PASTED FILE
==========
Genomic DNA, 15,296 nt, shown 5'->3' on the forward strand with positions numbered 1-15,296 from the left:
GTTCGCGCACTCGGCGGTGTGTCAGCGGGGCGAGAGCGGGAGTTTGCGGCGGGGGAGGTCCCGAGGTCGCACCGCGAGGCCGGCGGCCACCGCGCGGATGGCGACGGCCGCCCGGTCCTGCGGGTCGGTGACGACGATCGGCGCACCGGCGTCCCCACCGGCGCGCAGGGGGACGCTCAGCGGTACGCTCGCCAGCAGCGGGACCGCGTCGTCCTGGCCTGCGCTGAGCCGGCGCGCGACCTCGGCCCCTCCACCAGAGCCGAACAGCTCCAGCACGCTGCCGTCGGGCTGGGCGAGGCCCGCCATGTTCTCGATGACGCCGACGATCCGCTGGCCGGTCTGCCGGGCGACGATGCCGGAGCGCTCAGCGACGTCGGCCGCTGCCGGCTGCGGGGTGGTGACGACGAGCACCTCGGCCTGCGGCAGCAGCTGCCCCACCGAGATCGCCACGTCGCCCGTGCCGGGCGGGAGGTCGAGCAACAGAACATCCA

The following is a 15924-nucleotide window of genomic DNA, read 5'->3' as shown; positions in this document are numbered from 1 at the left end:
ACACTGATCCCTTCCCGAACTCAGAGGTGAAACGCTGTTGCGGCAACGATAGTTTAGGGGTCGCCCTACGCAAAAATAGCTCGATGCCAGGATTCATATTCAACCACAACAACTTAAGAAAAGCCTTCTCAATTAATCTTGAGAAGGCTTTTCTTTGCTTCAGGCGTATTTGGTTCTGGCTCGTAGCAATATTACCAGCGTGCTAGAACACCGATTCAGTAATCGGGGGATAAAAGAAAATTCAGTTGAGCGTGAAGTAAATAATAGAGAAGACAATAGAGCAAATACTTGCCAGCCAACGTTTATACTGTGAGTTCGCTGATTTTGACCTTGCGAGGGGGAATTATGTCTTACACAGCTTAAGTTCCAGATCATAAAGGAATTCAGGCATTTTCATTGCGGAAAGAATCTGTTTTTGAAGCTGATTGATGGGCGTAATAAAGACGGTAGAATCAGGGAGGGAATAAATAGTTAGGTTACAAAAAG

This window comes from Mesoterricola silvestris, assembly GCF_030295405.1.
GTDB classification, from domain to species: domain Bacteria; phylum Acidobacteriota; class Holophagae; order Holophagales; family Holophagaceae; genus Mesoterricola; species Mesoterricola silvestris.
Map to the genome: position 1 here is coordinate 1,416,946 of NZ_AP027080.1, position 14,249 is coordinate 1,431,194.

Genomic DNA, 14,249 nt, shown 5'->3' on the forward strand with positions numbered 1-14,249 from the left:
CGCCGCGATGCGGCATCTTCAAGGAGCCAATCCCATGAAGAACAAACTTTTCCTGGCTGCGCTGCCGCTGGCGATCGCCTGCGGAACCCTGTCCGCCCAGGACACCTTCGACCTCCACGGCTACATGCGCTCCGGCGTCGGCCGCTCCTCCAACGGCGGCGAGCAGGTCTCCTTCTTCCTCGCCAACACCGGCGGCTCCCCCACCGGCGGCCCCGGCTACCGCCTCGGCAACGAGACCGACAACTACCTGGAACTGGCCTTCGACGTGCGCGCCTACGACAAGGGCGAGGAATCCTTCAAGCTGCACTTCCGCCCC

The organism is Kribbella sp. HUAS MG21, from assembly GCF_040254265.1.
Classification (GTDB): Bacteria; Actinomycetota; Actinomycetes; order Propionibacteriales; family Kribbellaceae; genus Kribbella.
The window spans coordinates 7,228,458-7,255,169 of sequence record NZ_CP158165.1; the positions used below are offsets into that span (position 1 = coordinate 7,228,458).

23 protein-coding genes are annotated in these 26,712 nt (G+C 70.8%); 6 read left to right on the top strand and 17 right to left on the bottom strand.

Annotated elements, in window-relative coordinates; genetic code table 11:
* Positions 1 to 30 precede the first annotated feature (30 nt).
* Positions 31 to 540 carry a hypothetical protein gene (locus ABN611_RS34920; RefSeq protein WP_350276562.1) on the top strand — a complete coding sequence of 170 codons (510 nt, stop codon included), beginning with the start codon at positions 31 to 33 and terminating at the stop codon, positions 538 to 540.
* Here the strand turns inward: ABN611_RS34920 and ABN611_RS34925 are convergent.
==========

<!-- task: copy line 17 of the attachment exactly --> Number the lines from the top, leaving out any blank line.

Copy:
* Here the strand turns inward: ABN611_RS34920 and ABN611_RS34925 are convergent.